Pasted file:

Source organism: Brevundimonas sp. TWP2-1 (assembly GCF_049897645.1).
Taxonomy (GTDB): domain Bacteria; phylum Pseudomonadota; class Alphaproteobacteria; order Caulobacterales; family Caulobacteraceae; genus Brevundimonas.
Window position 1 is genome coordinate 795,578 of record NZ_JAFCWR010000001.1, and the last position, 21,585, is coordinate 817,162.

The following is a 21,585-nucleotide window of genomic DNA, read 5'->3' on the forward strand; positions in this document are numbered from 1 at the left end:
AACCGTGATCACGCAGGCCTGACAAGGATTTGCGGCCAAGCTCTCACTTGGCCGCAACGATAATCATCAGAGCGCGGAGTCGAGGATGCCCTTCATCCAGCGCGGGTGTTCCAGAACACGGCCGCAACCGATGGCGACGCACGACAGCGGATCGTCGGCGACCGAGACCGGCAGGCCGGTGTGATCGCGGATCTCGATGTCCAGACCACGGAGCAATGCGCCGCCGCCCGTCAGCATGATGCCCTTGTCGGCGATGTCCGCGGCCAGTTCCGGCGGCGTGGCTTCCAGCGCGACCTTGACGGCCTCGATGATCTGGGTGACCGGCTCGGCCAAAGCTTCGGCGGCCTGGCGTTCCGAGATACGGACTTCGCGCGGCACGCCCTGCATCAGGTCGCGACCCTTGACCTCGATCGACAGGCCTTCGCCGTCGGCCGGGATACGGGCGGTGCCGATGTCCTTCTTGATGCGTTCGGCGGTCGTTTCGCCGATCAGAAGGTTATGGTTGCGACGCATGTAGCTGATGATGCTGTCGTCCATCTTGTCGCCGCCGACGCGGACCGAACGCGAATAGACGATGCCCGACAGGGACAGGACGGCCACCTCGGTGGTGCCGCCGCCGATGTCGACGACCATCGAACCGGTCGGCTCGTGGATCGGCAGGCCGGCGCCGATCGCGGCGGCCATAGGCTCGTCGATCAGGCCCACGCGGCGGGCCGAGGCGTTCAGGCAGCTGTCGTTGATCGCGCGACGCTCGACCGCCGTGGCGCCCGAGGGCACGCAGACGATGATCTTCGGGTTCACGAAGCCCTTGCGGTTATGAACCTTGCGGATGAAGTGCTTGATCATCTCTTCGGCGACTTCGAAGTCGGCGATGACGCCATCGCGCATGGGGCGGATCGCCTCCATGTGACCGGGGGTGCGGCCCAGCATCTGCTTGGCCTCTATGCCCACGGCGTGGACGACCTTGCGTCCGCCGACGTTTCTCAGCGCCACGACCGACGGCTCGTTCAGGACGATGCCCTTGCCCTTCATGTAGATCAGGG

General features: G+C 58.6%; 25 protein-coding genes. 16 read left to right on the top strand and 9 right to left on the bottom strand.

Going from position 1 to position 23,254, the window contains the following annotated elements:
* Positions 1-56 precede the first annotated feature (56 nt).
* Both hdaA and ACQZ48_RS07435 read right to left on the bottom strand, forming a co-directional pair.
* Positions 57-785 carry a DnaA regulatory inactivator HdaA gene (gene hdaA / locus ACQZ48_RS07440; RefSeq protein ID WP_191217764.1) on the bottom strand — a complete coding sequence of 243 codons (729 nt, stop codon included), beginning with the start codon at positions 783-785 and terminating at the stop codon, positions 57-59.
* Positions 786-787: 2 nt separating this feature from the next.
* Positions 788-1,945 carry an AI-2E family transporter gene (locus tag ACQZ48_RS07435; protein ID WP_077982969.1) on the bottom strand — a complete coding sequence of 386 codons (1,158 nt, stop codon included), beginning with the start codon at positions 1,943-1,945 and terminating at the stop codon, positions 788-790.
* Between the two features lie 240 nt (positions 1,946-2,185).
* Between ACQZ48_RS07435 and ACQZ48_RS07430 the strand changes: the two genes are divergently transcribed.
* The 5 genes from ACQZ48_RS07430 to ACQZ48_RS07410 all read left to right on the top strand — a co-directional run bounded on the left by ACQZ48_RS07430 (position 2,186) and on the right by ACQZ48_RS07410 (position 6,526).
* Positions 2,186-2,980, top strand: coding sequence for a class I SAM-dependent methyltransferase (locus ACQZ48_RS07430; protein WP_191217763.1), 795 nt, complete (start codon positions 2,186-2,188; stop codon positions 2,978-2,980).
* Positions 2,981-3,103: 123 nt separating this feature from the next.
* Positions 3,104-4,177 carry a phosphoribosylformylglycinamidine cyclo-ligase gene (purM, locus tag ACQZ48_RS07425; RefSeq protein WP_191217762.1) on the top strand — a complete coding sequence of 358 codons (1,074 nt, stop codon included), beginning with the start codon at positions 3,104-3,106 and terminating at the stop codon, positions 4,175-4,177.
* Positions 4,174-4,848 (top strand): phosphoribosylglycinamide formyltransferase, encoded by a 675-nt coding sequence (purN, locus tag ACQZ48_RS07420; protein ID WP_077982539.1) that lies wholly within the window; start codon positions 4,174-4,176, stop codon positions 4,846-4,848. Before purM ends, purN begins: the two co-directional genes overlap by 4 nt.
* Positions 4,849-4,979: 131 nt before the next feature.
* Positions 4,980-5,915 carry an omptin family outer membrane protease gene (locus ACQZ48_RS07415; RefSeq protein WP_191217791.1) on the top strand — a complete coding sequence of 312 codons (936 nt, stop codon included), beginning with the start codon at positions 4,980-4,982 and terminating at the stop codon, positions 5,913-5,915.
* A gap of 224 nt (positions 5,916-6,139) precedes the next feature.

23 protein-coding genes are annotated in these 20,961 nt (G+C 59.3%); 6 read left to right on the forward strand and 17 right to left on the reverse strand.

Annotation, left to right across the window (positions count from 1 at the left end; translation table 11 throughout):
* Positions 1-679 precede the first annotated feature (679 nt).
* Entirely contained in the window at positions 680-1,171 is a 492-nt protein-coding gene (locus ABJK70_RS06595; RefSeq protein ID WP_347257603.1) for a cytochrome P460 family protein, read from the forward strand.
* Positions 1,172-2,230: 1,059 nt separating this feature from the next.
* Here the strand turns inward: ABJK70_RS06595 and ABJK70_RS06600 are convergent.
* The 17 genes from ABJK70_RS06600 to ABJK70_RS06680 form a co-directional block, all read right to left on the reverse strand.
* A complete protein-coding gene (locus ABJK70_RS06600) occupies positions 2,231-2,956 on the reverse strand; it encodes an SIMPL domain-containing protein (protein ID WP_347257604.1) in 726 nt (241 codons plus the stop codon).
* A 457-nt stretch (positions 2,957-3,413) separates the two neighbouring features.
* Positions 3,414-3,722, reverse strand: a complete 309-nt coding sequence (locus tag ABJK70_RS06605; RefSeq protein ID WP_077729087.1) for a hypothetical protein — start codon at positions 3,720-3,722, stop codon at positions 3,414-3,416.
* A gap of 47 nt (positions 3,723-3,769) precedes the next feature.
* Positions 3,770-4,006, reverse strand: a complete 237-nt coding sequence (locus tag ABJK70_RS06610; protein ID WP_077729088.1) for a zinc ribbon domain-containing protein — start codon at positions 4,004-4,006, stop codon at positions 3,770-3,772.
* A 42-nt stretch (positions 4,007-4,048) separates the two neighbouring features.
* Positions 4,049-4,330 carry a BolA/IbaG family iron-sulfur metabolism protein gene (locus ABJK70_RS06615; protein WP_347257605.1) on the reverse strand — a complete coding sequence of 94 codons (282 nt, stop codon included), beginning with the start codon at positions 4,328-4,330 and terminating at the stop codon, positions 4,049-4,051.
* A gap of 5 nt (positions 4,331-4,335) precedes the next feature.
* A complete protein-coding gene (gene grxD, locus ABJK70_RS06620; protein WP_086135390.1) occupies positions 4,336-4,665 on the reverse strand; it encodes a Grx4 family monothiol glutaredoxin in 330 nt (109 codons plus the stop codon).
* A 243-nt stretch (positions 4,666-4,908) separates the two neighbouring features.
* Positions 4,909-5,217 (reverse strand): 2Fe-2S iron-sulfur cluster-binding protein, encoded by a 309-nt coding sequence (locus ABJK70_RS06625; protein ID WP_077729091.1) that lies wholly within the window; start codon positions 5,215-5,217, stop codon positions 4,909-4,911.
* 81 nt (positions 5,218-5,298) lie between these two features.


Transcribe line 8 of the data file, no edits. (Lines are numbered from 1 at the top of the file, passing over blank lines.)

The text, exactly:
* Positions 1-56 precede the first annotated feature (56 nt).